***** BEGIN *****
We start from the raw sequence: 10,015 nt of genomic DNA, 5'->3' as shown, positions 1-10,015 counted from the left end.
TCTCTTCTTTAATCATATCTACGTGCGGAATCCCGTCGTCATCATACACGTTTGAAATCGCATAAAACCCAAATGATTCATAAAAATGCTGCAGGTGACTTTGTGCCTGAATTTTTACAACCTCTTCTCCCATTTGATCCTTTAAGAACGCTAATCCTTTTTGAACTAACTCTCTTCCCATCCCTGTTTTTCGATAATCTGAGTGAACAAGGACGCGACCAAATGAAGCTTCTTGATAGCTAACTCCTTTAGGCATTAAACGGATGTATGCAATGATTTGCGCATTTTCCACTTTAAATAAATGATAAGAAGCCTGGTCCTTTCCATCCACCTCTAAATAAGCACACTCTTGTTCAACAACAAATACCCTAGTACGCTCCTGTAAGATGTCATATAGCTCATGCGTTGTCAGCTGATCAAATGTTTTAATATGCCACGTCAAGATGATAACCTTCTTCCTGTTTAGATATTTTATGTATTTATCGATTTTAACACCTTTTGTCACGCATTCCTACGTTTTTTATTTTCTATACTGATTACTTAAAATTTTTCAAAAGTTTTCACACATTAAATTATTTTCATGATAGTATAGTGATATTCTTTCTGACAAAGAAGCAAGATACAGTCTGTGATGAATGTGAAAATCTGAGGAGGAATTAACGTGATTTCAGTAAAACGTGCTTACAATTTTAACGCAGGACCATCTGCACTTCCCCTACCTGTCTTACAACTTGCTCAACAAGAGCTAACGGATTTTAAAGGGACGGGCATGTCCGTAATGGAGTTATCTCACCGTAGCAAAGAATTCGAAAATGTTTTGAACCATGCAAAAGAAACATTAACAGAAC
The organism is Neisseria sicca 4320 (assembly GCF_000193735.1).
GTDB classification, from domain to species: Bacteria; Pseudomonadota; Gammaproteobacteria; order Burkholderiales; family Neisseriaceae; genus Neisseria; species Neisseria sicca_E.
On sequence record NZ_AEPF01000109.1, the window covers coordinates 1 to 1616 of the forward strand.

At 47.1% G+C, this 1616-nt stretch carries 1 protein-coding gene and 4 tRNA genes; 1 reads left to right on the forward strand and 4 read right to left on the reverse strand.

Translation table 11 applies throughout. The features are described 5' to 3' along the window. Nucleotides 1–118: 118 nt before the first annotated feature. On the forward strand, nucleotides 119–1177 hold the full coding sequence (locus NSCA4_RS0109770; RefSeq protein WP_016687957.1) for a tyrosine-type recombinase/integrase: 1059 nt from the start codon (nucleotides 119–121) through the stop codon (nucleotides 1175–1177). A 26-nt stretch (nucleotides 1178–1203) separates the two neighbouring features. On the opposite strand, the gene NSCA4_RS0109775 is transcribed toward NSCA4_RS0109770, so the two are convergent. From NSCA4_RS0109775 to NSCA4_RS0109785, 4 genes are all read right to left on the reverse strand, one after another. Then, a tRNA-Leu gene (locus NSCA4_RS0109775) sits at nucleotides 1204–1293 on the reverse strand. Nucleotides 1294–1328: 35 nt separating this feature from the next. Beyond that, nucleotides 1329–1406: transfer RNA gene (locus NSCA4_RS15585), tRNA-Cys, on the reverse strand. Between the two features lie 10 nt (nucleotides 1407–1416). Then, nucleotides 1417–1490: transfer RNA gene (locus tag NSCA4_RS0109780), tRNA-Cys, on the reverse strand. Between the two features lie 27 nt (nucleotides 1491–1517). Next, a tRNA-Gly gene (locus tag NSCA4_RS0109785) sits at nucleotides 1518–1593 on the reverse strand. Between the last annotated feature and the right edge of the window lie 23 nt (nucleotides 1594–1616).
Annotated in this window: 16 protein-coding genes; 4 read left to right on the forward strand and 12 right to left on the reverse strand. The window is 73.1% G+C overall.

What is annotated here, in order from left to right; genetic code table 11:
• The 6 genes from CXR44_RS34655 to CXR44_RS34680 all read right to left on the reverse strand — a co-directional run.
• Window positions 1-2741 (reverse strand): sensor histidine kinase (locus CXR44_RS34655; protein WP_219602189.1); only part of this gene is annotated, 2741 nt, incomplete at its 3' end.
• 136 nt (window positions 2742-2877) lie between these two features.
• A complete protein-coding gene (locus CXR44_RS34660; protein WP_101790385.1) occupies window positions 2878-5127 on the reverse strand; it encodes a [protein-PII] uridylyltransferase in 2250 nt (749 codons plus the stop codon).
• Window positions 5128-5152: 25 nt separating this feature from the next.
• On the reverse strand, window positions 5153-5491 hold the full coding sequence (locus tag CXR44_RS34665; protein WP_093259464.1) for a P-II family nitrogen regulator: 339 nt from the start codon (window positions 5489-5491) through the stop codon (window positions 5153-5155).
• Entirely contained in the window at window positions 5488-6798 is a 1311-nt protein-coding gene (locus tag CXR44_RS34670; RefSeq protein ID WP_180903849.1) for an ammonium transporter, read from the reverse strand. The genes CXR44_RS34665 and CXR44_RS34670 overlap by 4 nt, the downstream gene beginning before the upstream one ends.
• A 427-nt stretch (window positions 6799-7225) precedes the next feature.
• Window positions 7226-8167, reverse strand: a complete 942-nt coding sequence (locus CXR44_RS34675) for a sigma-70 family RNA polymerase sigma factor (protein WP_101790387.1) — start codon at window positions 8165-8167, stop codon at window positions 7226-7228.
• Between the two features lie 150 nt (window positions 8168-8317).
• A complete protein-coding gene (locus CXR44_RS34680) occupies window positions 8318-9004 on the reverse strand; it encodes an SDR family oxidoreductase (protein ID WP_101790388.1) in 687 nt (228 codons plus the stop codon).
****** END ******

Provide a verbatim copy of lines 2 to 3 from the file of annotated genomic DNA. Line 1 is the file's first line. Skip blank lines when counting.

TCTCTTCTTTAATCATATCTACGTGCGGAATCCCGTCGTCATCATACACGTTTGAAATCGCATAAAACCCAAATGATTCATAAAAATGCTGCAGGTGACTTTGTGCCTGAATTTTTACAACCTCTTCTCCCATTTGATCCTTTAAGAACGCTAATCCTTTTTGAACTAACTCTCTTCCCATCCCTGTTTTTCGATAATCTGAGTGAACAAGGACGCGACCAAATGAAGCTTCTTGATAGCTAACTCCTTTAGGCATTAAACGGATGTATGCAATGATTTGCGCATTTTCCACTTTAAATAAATGATAAGAAGCCTGGTCCTTTCCATCCACCTCTAAATAAGCACACTCTTGTTCAACAACAAATACCCTAGTACGCTCCTGTAAGATGTCATATAGCTCATGCGTTGTCAGCTGATCAAATGTTTTAATATGCCACGTCAAGATGATAACCTTCTTCCTGTTTAGATATTTTATGTATTTATCGATTTTAACACCTTTTGTCACGCATTCCTACGTTTTTTATTTTCTATACTGATTACTTAAAATTTTTCAAAAGTTTTCACACATTAAATTATTTTCATGATAGTATAGTGATATTCTTTCTGACAAAGAAGCAAGATACAGTCTGTGATGAATGTGAAAATCTGAGGAGGAATTAACGTGATTTCAGTAAAACGTGCTTACAATTTTAACGCAGGACCATCTGCACTTCCCCTACCTGTCTTACAACTTGCTCAACAAGAGCTAACGGATTTTAAAGGGACGGGCATGTCCGTAATGGAGTTATCTCACCGTAGCAAAGAATTCGAAAATGTTTTGAACCATGCAAAAGAAACATTAACAGAAC
The organism is Neisseria sicca 4320 (assembly GCF_000193735.1).